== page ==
Quincy Carter can't recall the last time so much was expected of both his Georgia Bulldogs and their rivals to the southwest, Georgia Tech.
"I guess it's been a while since both of us have been on top," said the Bulldogs' sophomore quarterback from Decatur, Ga.
Quite a while, actually. The last time these two were both in the preseason Associated Press poll was 1992. And before that? A mere 28 years ago in 1971, six years before Carter was born. Before that? Never.
Though both schools boast a rich football past, seldom do the Bulldogs and Yellow Jackets share national acclaim. Which might make this season -- in which Georgia Tech is ranked No. 11 and Georgia No. 14 in preseason -- quite a memorable one for college football in the Peach State.
That both teams also sport Heisman Trophy candidates at quarterback adds sauce to the feast. Perhaps it isn't a coincidence that the hopes of the Bulldogs and Jackets rest squarely on the shoulders of their celebrated signal-callers, Carter and his counterpart at Georgia Tech, Joe Hamilton.
"You love expectations," said Hamilton, who is hoping to improve on the Yellow Jackets' 10-2 record of 1998. "You work four or five years to get those expectations. Bring it on. We'll live up to it. There's no pressure on us."
There seldom has been. Since 1960, the Yellow Jackets have been ranked four times in the preseason AP poll. In the same span, Georgia was ranked 21 times in the preseason poll.
In this series, it seems one team's splendor invariably and ironically coincides with the other's struggles.
When the Yellow Jackets shocked the nation with an 11-0-1 national championship season in 1990, the Bulldogs slumbered to a 4-7 mark, their worst in 29 years.
When Georgia was winning a national title (1980) and three conference titles in the 1980s, Tech was posting just four winning marks and chalking up meager totals of 1-9-1 (1980), 1-10 (1981) and 2-9 (1987).
The Yellow Jackets notched a 9-3 season in 1970 but never did better that decade, while the Bulldogs picked up an SEC title (1976), an 11-win season (1971) and two nine-win records (1975 and 1978).
Tech fashioned six consecutive winning marks from 1961 to 1966, while the Bulldogs fell to two three-win seasons in 1961 and 1962.
It was 1966 that represented the rarest of instances in this rivalry, as both programs put up big-time numbers simultaneously. The No. 7 Bulldogs topped the Yellow Jackets 23-14 in Athens to cap a 9-1 regular season and give third-year coach named Vince Dooley the first of his six conference titles.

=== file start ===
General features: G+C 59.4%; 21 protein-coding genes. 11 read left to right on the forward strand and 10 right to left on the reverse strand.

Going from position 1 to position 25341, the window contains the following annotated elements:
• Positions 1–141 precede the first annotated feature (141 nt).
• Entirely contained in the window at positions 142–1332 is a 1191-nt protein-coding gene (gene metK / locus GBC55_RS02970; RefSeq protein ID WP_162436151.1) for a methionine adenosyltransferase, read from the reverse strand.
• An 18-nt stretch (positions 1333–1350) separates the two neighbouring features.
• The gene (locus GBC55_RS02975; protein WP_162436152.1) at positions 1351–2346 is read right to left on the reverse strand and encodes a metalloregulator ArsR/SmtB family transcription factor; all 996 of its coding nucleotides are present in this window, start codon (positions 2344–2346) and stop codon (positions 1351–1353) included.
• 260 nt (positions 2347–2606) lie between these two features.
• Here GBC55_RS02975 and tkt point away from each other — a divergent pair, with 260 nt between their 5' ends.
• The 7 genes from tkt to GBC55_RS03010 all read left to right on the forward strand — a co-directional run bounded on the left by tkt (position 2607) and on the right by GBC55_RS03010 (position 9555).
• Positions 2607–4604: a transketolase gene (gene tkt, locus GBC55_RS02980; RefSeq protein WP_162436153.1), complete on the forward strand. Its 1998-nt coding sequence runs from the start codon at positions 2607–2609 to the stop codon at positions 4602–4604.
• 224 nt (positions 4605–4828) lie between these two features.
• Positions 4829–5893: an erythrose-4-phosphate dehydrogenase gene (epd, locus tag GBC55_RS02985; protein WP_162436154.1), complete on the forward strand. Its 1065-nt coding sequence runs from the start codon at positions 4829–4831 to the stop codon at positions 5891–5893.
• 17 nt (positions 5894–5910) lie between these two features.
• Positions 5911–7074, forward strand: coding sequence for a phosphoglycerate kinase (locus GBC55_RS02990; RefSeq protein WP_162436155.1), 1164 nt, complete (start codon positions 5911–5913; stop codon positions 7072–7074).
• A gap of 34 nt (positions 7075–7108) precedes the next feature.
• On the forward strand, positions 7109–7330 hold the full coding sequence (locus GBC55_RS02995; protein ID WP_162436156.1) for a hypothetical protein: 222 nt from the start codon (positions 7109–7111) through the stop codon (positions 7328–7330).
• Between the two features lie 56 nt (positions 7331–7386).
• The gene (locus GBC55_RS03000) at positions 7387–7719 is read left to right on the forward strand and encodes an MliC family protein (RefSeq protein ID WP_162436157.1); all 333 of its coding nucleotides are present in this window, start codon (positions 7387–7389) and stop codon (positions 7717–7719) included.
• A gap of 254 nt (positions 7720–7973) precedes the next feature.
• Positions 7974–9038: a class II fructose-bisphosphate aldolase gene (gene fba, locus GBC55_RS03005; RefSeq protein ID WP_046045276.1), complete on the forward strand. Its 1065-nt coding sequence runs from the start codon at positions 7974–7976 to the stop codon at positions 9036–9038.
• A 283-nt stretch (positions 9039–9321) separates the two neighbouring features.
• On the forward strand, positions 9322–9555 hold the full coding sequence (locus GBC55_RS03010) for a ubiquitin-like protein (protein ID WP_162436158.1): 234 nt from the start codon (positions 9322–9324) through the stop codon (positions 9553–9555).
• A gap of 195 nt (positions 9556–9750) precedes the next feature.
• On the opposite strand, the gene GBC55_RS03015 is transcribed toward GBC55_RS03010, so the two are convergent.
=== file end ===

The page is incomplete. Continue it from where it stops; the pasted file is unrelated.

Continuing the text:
Tech, undefeated and ranked No. 5 heading into that game, went on to lose to Florida in the Orange Bowl and finish 9-2.
Last year gave 1966 added significance, as it was the first time since that both squads entered the season finale ranked -- Georgia Tech at No. 17, Georgia at No. 12.
So the rivalry has come full circle since then. A giant, yawning circle that spans generations. But believe this: it's still a rivalry. Now more than ever.
"I just want us to be on top," said Carter, whose Bulldogs suffered a bitter 21-19 loss at the hands of Hamilton and the Yellow Jackets last season. "They're on top right now, so it doesn't mean a lot to me to have them ranked above us, but we'll settle that score at the end of the season."
Three times since 1950, including this year, have both Georgia and Georgia Tech been ranked in the Associated Press preseason poll. The rankings and results of the rare shared expectations from the rivals.
Team / Preseason rank / Record / Rank
Georgia....................18.............11-1 (No. 7)
Georgia Tech..........17............6-6 (not ranked)
Georgia....................14.............10-2 (No. 8)
Georgia Tech..........23............5-6 (not ranked)
Note: 1950 was the first year the Associated Press conducted a preseason poll.
Larry Williams covers the Southeastern Conference for The Augusta Chronicle. He can be reached at (706) 823-3645 or at firstname.lastname@example.org.